Chapter

The Rise and Fall of British Arianism

Maurice Wiles

in Archetypal Heresy

Published in print April 2001 | ISBN: 9780199245918
Published online November 2003 | e-ISBN: 9780191600814 | DOI: http://dx.doi.org/10.1093/0199245916.003.0004
 The Rise and Fall of British Arianism

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Looks briefly at anti‐Trinitarian tendencies in sixteenth‐ and seventeenth‐century Britain (with special attention to Ralph Cudworth and John Locke), but concentrates on the eighteenth century, when Arianism was a significant feature of the ecclesiastical scene, especially among leading intellectual figures both in the Church of England and among the Presbyterian churches. Detailed studies of the theologies of Isaac Newton, William Whiston, and Samuel Clarke. Traces the collapse of this Arian‐style anti‐Trinitarianism in the Church of England and the tendency of heterodox dissenters, such as Joseph Priestley, to adopt a Unitarian view. Suggests that the diminishing acceptance in the wider culture of belief in a transcendental spirit world was an important factor in that tendency, leading to a third death of Arianism.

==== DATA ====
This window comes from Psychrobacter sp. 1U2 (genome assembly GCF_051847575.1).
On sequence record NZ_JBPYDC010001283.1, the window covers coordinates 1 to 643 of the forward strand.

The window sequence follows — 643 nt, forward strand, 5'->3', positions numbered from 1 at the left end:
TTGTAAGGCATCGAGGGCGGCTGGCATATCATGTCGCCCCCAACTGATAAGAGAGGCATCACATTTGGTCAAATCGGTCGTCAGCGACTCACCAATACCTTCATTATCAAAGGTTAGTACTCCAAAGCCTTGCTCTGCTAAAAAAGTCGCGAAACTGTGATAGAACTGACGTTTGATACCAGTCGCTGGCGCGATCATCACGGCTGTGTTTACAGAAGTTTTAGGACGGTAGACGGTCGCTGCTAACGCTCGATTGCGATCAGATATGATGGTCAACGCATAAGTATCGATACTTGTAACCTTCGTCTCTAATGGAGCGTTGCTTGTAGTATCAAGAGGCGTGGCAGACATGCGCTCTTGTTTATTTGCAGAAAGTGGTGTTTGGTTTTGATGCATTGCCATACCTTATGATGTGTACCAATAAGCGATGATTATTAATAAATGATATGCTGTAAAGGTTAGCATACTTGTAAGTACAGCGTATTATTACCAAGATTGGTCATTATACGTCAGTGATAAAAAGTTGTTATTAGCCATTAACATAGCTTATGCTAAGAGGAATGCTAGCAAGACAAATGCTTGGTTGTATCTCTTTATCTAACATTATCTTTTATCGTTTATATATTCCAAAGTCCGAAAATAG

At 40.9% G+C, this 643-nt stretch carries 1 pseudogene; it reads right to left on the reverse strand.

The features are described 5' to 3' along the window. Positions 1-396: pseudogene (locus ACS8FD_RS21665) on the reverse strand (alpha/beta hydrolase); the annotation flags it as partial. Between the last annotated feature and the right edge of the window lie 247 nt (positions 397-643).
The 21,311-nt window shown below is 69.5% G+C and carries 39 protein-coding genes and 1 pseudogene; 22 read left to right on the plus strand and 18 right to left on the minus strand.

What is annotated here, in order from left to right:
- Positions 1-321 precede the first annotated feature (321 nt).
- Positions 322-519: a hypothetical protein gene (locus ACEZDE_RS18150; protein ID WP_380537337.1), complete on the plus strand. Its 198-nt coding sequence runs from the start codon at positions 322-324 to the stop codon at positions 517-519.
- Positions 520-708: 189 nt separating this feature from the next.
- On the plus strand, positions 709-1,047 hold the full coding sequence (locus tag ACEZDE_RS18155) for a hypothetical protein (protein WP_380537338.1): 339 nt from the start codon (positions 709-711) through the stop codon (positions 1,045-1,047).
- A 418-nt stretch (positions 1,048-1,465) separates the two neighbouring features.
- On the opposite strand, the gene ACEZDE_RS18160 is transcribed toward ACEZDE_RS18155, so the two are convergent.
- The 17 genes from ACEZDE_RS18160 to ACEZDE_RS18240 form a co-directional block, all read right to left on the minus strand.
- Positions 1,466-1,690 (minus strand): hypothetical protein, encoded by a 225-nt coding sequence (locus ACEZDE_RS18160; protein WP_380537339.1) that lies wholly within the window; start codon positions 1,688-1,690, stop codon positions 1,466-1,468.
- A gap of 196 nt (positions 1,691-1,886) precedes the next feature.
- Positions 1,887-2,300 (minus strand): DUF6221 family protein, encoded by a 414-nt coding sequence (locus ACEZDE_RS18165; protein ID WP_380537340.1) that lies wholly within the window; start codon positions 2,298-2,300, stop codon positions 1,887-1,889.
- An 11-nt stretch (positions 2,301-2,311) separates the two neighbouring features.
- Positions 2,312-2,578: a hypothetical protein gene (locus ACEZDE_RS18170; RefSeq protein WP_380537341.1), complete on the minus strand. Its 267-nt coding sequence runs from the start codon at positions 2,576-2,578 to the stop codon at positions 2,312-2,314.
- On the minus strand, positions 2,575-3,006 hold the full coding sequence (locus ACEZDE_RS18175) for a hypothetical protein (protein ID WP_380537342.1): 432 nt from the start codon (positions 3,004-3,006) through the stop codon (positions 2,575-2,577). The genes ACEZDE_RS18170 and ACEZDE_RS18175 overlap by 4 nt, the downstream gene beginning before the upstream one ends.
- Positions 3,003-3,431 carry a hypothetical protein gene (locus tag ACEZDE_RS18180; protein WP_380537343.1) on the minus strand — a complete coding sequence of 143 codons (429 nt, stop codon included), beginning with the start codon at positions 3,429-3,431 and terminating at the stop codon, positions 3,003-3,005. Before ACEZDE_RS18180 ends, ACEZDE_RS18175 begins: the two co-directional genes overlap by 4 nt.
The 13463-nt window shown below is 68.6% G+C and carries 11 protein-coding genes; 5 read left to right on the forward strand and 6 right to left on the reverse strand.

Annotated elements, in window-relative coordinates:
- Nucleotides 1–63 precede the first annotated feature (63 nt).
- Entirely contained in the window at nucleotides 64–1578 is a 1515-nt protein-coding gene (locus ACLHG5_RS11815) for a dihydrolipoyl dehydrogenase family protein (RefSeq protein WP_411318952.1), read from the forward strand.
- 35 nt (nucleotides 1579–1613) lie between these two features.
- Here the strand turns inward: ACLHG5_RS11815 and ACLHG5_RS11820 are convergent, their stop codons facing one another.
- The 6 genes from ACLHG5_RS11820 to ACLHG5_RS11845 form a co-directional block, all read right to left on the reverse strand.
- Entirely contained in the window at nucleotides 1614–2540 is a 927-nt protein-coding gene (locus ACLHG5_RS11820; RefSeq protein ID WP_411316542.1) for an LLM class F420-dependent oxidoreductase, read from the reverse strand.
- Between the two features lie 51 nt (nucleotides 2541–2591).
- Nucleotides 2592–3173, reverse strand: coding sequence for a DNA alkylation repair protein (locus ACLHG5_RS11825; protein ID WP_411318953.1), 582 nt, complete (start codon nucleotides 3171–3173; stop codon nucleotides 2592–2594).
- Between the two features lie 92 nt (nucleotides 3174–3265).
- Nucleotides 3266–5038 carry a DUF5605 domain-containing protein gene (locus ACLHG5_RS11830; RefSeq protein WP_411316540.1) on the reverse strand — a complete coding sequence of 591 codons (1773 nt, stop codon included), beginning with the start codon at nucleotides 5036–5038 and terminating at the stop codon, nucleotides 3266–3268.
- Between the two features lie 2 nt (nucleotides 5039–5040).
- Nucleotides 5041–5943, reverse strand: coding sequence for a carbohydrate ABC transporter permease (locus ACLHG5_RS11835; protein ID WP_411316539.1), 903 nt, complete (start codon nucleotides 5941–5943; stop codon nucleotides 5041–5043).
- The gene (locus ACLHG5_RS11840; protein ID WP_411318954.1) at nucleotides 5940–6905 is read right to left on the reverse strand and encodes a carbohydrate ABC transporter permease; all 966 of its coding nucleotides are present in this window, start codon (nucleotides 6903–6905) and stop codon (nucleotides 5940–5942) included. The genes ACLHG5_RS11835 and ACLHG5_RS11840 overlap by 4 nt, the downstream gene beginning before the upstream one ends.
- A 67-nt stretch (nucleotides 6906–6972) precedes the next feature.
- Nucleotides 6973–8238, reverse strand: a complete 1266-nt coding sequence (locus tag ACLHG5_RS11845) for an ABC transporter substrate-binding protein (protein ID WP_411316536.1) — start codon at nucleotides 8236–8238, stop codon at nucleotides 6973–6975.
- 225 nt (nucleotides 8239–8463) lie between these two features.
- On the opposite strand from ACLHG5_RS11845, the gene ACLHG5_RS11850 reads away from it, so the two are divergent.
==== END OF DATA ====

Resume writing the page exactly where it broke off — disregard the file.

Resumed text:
Keywords: Clarke; Cudworth; Locke; Newton; Presbyterian; Priestley; spirit world; Unitarian; Whiston

Chapter.  47911 words. 

Subjects: Christian Theology

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